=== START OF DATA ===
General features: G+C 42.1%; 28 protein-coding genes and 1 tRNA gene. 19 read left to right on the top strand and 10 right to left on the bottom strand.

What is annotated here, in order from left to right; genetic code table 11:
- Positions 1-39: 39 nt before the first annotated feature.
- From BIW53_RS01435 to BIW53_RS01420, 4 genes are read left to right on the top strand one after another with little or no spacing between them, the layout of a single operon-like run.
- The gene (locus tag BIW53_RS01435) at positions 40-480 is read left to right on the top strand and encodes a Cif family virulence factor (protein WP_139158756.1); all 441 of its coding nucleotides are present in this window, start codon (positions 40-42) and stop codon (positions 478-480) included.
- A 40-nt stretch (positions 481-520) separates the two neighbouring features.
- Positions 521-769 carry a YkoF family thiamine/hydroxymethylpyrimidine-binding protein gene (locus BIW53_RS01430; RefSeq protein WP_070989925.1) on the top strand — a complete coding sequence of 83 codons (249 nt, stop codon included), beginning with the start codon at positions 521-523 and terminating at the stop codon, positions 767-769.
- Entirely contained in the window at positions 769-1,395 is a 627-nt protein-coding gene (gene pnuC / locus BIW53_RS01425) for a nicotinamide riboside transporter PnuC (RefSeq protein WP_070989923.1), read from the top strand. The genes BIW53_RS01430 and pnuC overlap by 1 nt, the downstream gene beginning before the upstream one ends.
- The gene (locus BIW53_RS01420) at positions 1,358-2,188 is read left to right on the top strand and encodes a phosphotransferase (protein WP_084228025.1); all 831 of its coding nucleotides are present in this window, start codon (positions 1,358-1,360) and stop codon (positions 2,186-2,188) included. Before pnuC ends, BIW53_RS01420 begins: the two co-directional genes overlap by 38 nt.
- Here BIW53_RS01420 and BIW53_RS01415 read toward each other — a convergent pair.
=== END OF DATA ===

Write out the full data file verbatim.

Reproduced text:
General features: G+C 42.1%; 28 protein-coding genes and 1 tRNA gene. 19 read left to right on the top strand and 10 right to left on the bottom strand.

What is annotated here, in order from left to right; genetic code table 11:
- Positions 1-39: 39 nt before the first annotated feature.
- From BIW53_RS01435 to BIW53_RS01420, 4 genes are read left to right on the top strand one after another with little or no spacing between them, the layout of a single operon-like run.
- The gene (locus tag BIW53_RS01435) at positions 40-480 is read left to right on the top strand and encodes a Cif family virulence factor (protein WP_139158756.1); all 441 of its coding nucleotides are present in this window, start codon (positions 40-42) and stop codon (positions 478-480) included.
- A 40-nt stretch (positions 481-520) separates the two neighbouring features.
- Positions 521-769 carry a YkoF family thiamine/hydroxymethylpyrimidine-binding protein gene (locus BIW53_RS01430; RefSeq protein WP_070989925.1) on the top strand — a complete coding sequence of 83 codons (249 nt, stop codon included), beginning with the start codon at positions 521-523 and terminating at the stop codon, positions 767-769.
- Entirely contained in the window at positions 769-1,395 is a 627-nt protein-coding gene (gene pnuC / locus BIW53_RS01425) for a nicotinamide riboside transporter PnuC (RefSeq protein WP_070989923.1), read from the top strand. The genes BIW53_RS01430 and pnuC overlap by 1 nt, the downstream gene beginning before the upstream one ends.
- The gene (locus BIW53_RS01420) at positions 1,358-2,188 is read left to right on the top strand and encodes a phosphotransferase (protein WP_084228025.1); all 831 of its coding nucleotides are present in this window, start codon (positions 1,358-1,360) and stop codon (positions 2,186-2,188) included. Before pnuC ends, BIW53_RS01420 begins: the two co-directional genes overlap by 38 nt.
- Here BIW53_RS01420 and BIW53_RS01415 read toward each other — a convergent pair.